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Measuring Out Life: All of our business

Since colonists first arrived on American soil in 1607, this country has represented freedom to pursue religious, economic and social ideas. Those ideas made early European immigrants some of the first American entrepreneurs.

More than 200 years after initial settlement, French political scientist Alexis de Tocqueville wrote in his book “Democracy in America,” “The Americans always display a free, original and inventive power of mind.”

It is this power of mind that has shaped our nation from its birth.

I have spent the last five months sharing stories about some of southwest Minnesota’s “free, original and inventive” citizens. Entrepreneurship thrives in this little corner of America.

Walking through Worthington’s downtown, a visitor can observe a host of local businesses — from ethnic markets to handmade leather goods to self-serve laundry. And Worthington doesn’t have a monopoly on the entrepreneurial spirit. All over southwest Minnesota, small businesses begin with an idea.

To see these ideas through to completion, entrepreneurs take significant risks. It takes courage to pursue a dream and to turn an idea into a livelihood — but here they are, scores of local business owners, investing blood, sweat and tears into their goals.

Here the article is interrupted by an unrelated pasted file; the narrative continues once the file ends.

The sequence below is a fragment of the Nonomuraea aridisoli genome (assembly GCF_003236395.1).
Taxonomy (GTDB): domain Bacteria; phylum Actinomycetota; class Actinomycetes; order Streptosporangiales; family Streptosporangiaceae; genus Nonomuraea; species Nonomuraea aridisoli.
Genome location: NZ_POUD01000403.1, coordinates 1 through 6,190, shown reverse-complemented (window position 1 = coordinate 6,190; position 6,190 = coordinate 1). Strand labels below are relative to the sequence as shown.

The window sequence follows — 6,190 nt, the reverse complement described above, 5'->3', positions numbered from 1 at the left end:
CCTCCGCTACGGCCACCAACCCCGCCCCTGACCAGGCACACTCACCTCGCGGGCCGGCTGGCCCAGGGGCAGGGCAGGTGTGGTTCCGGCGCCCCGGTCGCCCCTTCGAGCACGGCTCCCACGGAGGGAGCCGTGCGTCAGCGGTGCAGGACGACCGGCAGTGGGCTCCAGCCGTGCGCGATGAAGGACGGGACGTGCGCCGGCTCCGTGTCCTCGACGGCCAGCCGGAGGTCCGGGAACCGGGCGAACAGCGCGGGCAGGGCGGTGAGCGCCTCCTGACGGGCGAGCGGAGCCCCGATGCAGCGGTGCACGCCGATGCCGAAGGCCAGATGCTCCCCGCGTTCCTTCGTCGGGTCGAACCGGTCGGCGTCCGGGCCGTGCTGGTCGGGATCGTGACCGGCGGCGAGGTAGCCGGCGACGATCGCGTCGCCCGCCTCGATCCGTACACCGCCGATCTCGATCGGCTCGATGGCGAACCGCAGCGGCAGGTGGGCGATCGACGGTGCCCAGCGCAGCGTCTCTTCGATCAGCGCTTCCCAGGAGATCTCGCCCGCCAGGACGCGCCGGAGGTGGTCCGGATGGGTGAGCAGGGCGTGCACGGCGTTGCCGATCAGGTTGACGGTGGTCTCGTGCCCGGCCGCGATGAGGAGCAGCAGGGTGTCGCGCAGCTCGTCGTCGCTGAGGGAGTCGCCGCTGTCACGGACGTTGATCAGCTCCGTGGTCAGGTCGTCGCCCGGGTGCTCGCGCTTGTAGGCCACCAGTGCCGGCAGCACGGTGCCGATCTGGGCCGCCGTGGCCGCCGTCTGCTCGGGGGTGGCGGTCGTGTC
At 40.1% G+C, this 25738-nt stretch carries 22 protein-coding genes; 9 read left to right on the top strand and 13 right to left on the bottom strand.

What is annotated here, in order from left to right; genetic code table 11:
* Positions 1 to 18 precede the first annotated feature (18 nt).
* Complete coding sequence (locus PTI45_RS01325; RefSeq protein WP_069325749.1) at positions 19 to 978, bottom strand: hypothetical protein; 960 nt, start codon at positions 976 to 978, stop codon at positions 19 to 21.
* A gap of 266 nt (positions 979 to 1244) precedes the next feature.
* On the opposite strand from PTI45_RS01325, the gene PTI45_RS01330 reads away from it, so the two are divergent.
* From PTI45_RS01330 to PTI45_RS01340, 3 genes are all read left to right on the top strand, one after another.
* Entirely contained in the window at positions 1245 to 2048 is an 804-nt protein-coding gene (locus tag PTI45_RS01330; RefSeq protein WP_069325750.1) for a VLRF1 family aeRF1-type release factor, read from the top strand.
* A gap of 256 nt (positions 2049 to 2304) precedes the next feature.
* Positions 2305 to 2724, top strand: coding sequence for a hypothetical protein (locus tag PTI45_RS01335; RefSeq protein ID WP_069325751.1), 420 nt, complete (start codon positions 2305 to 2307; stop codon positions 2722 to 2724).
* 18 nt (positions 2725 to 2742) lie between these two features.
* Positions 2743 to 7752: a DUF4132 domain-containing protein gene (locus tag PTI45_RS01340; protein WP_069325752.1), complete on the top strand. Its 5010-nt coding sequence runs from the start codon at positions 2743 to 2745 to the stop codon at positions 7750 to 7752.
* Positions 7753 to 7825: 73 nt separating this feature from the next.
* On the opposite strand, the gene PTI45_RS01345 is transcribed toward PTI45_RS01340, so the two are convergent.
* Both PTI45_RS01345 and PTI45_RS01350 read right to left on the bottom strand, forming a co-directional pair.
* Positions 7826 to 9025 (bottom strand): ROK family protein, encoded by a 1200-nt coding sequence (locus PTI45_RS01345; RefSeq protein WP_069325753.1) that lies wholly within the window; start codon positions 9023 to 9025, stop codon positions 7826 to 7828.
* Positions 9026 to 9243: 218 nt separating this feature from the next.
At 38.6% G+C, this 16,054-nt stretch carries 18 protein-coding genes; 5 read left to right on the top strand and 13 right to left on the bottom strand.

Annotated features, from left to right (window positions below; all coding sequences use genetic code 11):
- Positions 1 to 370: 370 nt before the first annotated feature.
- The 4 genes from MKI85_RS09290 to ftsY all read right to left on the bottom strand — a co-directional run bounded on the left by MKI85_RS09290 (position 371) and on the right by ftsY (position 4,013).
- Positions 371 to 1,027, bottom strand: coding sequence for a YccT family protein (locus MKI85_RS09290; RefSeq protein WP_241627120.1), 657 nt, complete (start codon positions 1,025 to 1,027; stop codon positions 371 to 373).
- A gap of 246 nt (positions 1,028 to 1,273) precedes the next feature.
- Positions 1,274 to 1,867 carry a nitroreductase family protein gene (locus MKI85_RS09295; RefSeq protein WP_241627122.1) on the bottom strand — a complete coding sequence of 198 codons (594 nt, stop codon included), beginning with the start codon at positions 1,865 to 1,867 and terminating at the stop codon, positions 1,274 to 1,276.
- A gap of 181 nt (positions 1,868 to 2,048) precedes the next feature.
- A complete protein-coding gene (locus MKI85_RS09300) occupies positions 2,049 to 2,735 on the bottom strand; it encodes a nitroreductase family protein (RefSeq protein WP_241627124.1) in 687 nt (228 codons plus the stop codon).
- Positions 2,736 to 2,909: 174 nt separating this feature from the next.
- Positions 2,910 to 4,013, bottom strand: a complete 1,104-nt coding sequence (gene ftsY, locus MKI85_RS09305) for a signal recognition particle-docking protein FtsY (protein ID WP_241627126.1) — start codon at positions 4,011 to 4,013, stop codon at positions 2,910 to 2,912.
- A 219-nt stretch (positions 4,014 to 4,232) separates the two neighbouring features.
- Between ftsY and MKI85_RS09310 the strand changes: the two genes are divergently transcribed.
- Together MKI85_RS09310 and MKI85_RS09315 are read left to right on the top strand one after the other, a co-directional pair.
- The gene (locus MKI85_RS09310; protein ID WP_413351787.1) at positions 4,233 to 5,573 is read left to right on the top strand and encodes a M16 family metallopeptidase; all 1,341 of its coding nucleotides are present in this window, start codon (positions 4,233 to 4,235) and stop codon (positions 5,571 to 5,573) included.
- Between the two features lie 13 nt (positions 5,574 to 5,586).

I have been to a number of business openings in my time at The Globe. Each time, I see community members express overwhelming support for their neighbors’ new ventures.

At a grand opening I attended this week, I overheard a Worthington resident say to the business owner, “Thank you for investing in our town.”

I think that sentiment is a perfect way to describe the entrepreneurial spirit I have witnessed here.

Small business owners start with an idea. They have to believe that their idea is something the rest of us need or want. Then they plan how to make their idea happen. A new business can’t be born in a place where entrepreneurs don’t believe that they will garner community support.

Apparently plenty of people believe in southwest Minnesota. This has to be the case, because new businesses are opening all the time.

When I took a job in Worthington, I was stepping into the unknown, unsure what kind of community I would encounter. What I’ve observed is that residents of southwest Minnesota believe in each other. They understand that when a small business thrives, we all thrive. They support the difficult task of risk taking and vulnerability that is inherent in local business.

There is more need and more space for folks to pursue their ideas. (For example, Worthington could really use a market rate apartment developer, ha ha.) If anyone is looking for a place to be “free, original and inventive,” this is it.